This is a great time of the year to teach children about life outdoors.
So, lay down the electronic devices,
step outside (explore your yard or go to a park or nature reserve)
and investigate the wonders of nature!
Here are a few activities you might enjoy.
They contain science, math, art and English principals.
But don't tell the kids.
Let it be their surprise when they are one step ahead in school!
1. Bird Watching
Several posts ago we introduced bird nest enhancers. Now is the time to start searching for nest building activity. Did any of your nest enhancers get chosen by your birds? Watch the behavior of the birds in your area? See if you can identify the types of birds you see. Do you have a book on the types of birds that live in your area? If not, why not take a trip to the library and check one out?
What are the habits of the birds you see? Can you catch one building a nest? It is really fun to watch a nest being formed and extremely fascinating to watch. To think each bird has the blueprints for the perfect nest inside their heads! And different birds build their nests differently based on their needs.
We have a Phoebe that builds her next above our front door every spring. The first year she was quite messy. We have noticed that she is improving each year. It is made of moss, small twigs and mud starting out small at the bottom and getting bigger at the top like a misshapen cone. It sits on a very tiny ledge above our front door. It is an amazing architectural feat! We gave up trying to stop her and have detoured traffic to the side door for the duration of building, laying, hatching and launching babies. The entertainment and educational benefit far outweighs the inconvenience.
It was a great afternoon the day we noticed a wren trying to get sticks into the small wooden bird house by our deck. A great lesson in patience and persistence could have been learned from that little bird. Long sticks would go up and down, back and forth and eventually disappear into the tiny hole. The bird would fly away, select a new stick and repeat the process. No rest breaks for this tiny bird! It stuck with its goal for hours until satisfied that the job was done well.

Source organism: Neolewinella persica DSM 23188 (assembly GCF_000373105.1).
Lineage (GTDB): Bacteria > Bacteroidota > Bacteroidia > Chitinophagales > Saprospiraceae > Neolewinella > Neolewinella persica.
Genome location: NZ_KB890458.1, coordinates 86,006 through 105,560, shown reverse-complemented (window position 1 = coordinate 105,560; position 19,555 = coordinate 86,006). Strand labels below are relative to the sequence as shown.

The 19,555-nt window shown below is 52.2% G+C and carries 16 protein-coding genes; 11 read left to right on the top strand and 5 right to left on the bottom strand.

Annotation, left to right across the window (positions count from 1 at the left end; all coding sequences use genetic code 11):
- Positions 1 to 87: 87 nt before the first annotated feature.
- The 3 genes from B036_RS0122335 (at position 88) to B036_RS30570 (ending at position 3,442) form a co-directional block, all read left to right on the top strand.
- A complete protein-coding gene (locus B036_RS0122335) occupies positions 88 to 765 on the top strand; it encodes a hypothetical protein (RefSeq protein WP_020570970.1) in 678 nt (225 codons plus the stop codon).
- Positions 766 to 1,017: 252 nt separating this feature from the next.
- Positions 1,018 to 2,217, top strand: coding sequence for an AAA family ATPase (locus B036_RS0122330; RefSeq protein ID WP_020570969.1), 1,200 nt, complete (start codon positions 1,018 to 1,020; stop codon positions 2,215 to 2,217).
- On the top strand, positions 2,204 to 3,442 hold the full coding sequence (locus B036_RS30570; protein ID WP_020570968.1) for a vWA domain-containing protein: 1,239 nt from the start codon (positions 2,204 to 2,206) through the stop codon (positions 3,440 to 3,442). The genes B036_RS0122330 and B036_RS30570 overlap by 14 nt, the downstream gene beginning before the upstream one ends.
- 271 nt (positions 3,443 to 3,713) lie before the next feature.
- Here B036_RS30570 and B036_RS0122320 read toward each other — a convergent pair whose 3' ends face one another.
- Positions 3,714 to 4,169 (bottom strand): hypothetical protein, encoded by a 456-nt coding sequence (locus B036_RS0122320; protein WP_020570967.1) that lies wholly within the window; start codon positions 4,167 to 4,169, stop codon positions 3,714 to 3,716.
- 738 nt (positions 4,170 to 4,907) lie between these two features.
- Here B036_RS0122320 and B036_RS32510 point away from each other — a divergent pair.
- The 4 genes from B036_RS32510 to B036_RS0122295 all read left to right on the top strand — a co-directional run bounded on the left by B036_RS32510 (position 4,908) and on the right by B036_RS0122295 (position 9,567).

What a wonderful launch into a discussion about important character traits with your child.
Of course, you won't call it that, but casually slip in what an admirable quality that is for
both birds and people! So, not only are your studying biology, science and architecture, you can add character development... all from watching a tiny determined bird build a nest.
That's pretty amazing! That reminds me of a saying my mom use to drill into me as a child.
"If at first you don't succeed, try, try again".
This little bird rebuilt the same nest numerous times last Spring due to the destruction by a predator- ironically another type of bird!. We were heartbroken. However, each attempt displayed the same determination. On the other hand, what a valuable lesson about life to be shared with your child. Life isn't always fair or easy. Unfortunately, bad things happen. The important thing is how you respond to those events. Life is 10% what happens to you and 90% how you respond to those events.
A positive attitude is everything and makes a world of difference!
And here we thought we were just talking about birds!
Nature has so many life lessons built in. It would be so sad to not learn from that example.
Bird Watching Activities for Kids:
1. Read a book about birds in your area.
One day when my youngest was about 5 years old, he came screaming into the house carrying
a bird nest he had found laying in the yard after a storm. "Mom!" he screamed. "Look what
I found! Do we have a book about this?"
Kids love to learn new information about their world. Be ready! Have information available
for when they ask questions. They are tiny sponges and we need to be prepared to help
satisfy their inquisitive minds. Curiosity is a precursor for learning! Learning begins at home.
2. Watch with binoculars - observation
3. Journal bird's activity - behaviors, food (bugs, seeds, nectar, etc.) , shelter , colors, interaction
with other birds (are they territorial?)
4. Predict birds behaviors
5. Chart activity
6. If you are watching a nest being built - guess (predict) what materials will be used, how long will
it take to complete, when will eggs be hatched and how many (peek but don't disturb!). What
color will the eggs be? How long until they hatch? Who sits on the eggs? The male, female or